Gil Fernandez, a former cop and champion body builder, known as “The Hulk,” was the most intimidating man I’ve ever met. He was so scary that he’d make The Godfather cry for his mother. He owned Apollo Gym in Davie, Florida, which I belonged to in 1989, the year he became a born-again Christian and transformed the place into a center for worshiping and working out.
Jesus signs were placed on the gym’s walls and no sane person objected. Standing 6’0,” 275 pounds, Fernandez embodied “muscular Christianity.” A martial arts expert, he would occasionally host revivals in his gym’s parking lot, where he and other Biblical brutes would karate chop cement blocks in half. The goal was to mesmerize wide-eyed children and teach them that any feat was possible through Jesus Christ.
I belonged to this gym because it was across the street from my father’s pizza restaurant, where I worked as a delivery boy. Fernandez would occasionally call in, and it was one order we triple checked. After all, no one wanted to mistakenly put sausage on a vegetarian pizza and see The Hulk turn into, well, The Hulk.
Underneath that strained Christian façade we sensed a very angry man who came across as a ticking time bomb. We weren’t at all surprised when he was convicted in 1991 for three murders he committed in 1983. His victims, all drug dealers, were blindfolded, bound, gagged, shot point-blank in the head, and dumped into a ditch on the edge of the Everglades. To boot, he heisted their cocaine.
I thought of this story because it reminded me of a man with a similar profile who is in the news: Former New England Patriots star Aaron Hernandez who stands accused of cold blooded murder.
The signs that Hernandez was a bad dude were obvious – from the gang tattoos to college fistfights he had while attending University of Florida. However, he was foolishly presumed, by some suckers, to be a transformed man. According to the New York Times:
“By his junior year, Coach Urban Meyer was saying that Mr. Hernandez had been rehabilitated with daily Bible study sessions that the coach conducted personally.”
After fooling Meyer, Hernandez apparently hoodwinked Patriots owner Robert Kraft into believing he was redeemed. Although Jewish, Kraft recruits religious athletes under the false assumption that they are morally superior. (The latest is Tim Tebow, although I am not equating him with these bad guys: “We’re blessed to have a lot of people like that, but the fact that spirituality is very important to him is very appealing to me,” said Kraft.
This irresponsible religious delusion, shared by a college coach and an NFL owner, led indirectly to the murder of Odin Lloyd, who Hernandez allegedly shot gangland style in an office park. Instead of getting this human grenade professional counseling, they foolishly let Scripture take the place of a shrink. And now an innocent man is dead.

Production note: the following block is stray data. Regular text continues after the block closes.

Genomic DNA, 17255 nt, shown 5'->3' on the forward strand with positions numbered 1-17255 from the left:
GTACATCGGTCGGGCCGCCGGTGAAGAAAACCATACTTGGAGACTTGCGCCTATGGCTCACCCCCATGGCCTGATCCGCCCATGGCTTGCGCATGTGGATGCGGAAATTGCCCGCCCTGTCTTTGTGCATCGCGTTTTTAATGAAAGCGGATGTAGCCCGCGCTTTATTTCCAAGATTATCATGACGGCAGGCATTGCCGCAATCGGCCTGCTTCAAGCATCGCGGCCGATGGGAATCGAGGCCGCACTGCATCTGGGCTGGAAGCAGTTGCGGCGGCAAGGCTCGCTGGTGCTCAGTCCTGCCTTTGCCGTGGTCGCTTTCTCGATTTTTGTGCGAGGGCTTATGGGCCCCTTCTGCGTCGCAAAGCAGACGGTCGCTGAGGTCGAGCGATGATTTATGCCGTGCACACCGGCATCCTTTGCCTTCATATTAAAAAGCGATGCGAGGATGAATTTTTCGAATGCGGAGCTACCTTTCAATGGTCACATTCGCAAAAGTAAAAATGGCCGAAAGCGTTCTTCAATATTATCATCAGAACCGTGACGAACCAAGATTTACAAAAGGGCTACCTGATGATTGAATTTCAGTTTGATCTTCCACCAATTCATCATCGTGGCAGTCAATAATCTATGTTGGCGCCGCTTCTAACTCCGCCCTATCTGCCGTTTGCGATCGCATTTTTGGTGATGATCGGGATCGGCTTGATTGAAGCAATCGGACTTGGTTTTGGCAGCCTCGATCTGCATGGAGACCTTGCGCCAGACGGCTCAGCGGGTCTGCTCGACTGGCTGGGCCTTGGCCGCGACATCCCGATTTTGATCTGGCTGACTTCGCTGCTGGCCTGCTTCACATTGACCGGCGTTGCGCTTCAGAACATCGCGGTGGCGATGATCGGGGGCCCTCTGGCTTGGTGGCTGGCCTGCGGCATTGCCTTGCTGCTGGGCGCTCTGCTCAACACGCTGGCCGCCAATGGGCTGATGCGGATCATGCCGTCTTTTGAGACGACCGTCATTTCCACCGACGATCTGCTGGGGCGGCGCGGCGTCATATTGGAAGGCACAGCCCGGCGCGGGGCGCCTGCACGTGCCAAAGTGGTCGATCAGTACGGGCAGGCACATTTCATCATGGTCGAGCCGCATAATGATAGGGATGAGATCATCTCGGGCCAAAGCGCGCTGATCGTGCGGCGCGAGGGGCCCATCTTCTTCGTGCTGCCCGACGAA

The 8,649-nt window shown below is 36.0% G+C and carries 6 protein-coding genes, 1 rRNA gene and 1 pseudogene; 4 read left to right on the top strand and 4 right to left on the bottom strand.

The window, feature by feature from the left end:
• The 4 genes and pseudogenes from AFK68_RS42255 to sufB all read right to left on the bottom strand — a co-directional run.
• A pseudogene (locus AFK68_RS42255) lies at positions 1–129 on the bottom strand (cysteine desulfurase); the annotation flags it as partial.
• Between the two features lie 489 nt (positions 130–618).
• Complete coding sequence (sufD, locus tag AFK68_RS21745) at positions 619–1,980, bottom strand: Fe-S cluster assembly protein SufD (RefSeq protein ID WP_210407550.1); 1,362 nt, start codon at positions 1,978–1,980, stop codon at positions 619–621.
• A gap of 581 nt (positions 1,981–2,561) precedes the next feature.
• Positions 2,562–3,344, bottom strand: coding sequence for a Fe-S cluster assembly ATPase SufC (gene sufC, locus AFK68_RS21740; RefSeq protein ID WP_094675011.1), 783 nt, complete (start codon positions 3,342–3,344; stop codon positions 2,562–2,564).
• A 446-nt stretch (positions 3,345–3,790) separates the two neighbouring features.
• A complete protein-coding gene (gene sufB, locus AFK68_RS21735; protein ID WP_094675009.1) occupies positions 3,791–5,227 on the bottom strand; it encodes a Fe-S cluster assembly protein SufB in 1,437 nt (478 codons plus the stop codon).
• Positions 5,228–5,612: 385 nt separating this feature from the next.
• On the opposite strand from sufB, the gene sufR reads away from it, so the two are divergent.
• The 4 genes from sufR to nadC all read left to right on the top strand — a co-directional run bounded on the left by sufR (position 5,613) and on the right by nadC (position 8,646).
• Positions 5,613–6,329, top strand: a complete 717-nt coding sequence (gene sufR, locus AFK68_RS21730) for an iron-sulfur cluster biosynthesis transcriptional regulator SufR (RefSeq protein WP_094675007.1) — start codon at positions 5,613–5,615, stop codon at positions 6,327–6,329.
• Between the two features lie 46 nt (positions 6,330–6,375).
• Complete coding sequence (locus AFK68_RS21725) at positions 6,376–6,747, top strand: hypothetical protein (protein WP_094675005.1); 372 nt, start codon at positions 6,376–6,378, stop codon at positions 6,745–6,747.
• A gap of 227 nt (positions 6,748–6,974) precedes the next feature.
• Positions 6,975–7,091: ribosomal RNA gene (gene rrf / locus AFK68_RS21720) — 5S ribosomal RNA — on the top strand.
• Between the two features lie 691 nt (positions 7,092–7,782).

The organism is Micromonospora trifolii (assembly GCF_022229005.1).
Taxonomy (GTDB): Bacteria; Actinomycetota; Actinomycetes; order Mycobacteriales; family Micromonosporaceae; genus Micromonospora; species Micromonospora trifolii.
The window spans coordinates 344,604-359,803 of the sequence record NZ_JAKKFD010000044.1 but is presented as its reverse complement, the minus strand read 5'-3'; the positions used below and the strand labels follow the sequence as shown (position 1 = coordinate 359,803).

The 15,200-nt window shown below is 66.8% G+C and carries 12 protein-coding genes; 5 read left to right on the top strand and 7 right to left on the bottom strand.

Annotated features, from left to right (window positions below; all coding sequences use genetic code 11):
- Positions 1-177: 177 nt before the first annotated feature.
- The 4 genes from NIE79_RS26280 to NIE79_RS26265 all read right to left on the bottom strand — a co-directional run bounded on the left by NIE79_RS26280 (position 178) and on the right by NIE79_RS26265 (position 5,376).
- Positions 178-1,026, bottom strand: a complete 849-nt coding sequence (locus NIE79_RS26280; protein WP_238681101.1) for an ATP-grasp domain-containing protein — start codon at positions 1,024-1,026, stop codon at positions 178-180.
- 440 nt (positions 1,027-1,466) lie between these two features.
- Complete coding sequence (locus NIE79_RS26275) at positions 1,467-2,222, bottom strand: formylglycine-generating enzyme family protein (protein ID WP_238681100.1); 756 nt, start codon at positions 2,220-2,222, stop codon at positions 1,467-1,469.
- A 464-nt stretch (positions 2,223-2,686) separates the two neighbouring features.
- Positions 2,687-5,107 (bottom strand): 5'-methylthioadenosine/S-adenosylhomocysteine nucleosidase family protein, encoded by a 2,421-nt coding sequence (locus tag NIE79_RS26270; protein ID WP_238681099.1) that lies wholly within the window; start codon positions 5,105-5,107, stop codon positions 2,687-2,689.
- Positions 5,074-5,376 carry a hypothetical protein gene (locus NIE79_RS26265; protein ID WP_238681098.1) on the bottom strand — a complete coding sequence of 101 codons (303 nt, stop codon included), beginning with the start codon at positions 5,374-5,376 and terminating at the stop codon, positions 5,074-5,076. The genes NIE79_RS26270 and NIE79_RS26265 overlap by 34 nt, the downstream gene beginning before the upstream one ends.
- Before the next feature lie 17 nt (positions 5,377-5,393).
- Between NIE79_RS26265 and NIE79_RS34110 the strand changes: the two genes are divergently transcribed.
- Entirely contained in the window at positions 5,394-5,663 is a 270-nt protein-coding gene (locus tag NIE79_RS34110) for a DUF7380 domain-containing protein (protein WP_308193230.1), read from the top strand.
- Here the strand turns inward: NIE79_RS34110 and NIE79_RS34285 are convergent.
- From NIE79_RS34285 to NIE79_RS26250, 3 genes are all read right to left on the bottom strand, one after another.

I’m not claiming that religion helps no one become a better person. However, fundamentalists appear so desperate to have their beliefs validated, it seems they’ll believeanyone who tells them what they want to hear.
A perfect example is David Berkowitz (aka The Son of Sam) a psychopath who claims he is on a new path. He has become a cult hero in some Evangelical circles. How easy they forget that in 1977, Berkowitz was arrested for using a .44 caliber pistol to kill 6 people and wound 7 more in New York City. He apparently took orders from a demonic black Labrador retriever owned by a neighbor. While these Christians preach “New Life,” they seem to conveniently forget Berkowitz’ lifeless victims.
By nature, violent criminals are con men who are adept at looking for targets to snooker. It seems that Evangelicals are often easy prey, because they aren’t suspicious of the high number of convicts who are suddenly “convicted by the spirit.”
Might some of these people have an agenda, such as trying to impress a parole board with religiosity in order to serve less time? Or, maybe they are already on death row and simply working to improve their legacy?
For instance, in 2012 Jesse Hernandez was lethally injected in Texas for killing an 11-month old boy with a flashlight. His final thought while strapped to the gurney was, “Continue to walk with God. Go Cowboys!” (Somehow, I think he was placed on the “down” escalator and will be forced to watch an endless loop of Washington Redskins games)
Evangelicals are often too willing to see “success stories” in people who are actually scoundrels, which places us all in danger. While some people deserve a second chance, misplaced faith can lead to fatalities. Psychiatrists are the experts who should be diagnosing and treating violent criminals, and their “redemption” should be decided on the couch and not the cross.
Wayne Besen is a columnist and author of the book “Anything But Straight: Unmasking the Scandals and Lies Behind the Ex-Gay Myth.”